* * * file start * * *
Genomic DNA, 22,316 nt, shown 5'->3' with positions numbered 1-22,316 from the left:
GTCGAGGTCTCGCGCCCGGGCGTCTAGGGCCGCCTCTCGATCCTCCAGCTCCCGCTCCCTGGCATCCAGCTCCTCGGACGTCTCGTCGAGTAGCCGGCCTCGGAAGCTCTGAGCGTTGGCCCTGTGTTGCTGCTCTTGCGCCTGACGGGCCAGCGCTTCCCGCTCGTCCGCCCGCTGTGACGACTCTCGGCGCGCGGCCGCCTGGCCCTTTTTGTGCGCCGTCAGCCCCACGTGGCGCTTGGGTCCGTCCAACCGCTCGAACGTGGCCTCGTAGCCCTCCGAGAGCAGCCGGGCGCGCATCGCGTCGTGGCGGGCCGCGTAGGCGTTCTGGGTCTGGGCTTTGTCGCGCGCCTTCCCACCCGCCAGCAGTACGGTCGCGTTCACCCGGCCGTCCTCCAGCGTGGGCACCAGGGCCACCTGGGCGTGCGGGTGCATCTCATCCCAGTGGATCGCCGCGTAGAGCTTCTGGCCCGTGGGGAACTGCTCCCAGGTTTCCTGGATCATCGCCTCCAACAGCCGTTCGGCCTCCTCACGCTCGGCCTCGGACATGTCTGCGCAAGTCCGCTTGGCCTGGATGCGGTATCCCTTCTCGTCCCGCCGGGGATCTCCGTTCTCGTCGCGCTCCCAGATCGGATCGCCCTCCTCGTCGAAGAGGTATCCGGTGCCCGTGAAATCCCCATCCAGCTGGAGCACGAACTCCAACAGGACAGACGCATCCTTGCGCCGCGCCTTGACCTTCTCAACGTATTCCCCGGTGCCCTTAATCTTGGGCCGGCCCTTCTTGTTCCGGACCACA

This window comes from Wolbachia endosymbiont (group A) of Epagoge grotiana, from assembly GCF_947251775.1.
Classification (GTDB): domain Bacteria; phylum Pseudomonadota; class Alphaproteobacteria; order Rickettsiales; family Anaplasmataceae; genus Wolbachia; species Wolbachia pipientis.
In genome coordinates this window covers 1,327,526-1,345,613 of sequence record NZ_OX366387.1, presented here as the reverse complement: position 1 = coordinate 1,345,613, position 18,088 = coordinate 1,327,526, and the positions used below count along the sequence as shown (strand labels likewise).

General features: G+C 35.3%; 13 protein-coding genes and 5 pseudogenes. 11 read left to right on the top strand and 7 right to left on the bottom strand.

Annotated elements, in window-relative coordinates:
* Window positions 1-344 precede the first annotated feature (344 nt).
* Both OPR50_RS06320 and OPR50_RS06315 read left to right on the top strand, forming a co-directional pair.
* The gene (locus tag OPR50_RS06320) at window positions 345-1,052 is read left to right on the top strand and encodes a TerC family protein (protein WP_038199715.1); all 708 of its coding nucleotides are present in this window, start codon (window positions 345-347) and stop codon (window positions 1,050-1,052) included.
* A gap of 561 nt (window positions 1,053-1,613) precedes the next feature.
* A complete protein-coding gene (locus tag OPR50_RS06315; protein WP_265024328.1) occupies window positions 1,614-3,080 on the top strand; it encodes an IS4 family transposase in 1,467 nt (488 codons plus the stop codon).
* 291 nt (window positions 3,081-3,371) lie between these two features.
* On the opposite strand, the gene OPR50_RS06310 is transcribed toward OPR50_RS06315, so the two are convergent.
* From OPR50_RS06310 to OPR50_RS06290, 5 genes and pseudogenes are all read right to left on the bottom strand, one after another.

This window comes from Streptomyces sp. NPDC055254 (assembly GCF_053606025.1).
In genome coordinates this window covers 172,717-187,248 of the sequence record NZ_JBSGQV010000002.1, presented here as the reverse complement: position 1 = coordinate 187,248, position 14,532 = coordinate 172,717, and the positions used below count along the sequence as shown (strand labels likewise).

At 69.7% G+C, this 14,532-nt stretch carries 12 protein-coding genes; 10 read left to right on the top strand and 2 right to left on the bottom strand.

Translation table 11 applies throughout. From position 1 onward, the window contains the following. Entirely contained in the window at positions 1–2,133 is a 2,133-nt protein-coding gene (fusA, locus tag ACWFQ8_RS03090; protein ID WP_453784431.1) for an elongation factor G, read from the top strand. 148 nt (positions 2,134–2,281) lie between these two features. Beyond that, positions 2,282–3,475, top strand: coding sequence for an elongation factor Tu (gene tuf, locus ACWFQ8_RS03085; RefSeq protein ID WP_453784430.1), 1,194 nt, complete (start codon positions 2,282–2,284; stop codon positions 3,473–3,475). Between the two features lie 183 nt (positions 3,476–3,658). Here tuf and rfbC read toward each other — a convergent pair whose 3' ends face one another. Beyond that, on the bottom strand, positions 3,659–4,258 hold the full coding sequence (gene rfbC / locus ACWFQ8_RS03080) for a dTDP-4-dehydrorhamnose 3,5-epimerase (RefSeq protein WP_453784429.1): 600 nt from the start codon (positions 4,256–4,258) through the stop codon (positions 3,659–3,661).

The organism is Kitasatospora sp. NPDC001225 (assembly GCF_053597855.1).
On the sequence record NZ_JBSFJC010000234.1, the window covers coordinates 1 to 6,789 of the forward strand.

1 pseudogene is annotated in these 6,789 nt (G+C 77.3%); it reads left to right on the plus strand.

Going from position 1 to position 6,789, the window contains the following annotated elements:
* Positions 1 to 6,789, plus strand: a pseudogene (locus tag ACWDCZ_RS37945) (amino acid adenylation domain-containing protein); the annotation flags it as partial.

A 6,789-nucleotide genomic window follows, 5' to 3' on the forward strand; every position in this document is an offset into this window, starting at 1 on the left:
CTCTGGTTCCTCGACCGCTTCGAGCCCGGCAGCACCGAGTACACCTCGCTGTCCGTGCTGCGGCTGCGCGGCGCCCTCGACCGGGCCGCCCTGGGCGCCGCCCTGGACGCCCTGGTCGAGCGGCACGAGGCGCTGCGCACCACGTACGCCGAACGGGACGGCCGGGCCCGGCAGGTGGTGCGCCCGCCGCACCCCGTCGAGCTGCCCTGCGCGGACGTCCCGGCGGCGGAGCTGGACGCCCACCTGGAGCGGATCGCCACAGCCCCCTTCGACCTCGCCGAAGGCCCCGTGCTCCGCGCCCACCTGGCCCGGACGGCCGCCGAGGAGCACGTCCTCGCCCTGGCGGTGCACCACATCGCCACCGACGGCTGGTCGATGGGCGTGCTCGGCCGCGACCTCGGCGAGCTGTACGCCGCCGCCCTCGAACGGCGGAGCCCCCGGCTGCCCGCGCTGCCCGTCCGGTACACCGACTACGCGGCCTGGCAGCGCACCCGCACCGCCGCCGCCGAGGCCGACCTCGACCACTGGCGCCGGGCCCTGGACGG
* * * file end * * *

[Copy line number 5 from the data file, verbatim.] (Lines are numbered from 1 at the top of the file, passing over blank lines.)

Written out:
In genome coordinates this window covers 1,327,526-1,345,613 of sequence record NZ_OX366387.1, presented here as the reverse complement: position 1 = coordinate 1,345,613, position 18,088 = coordinate 1,327,526, and the positions used below count along the sequence as shown (strand labels likewise).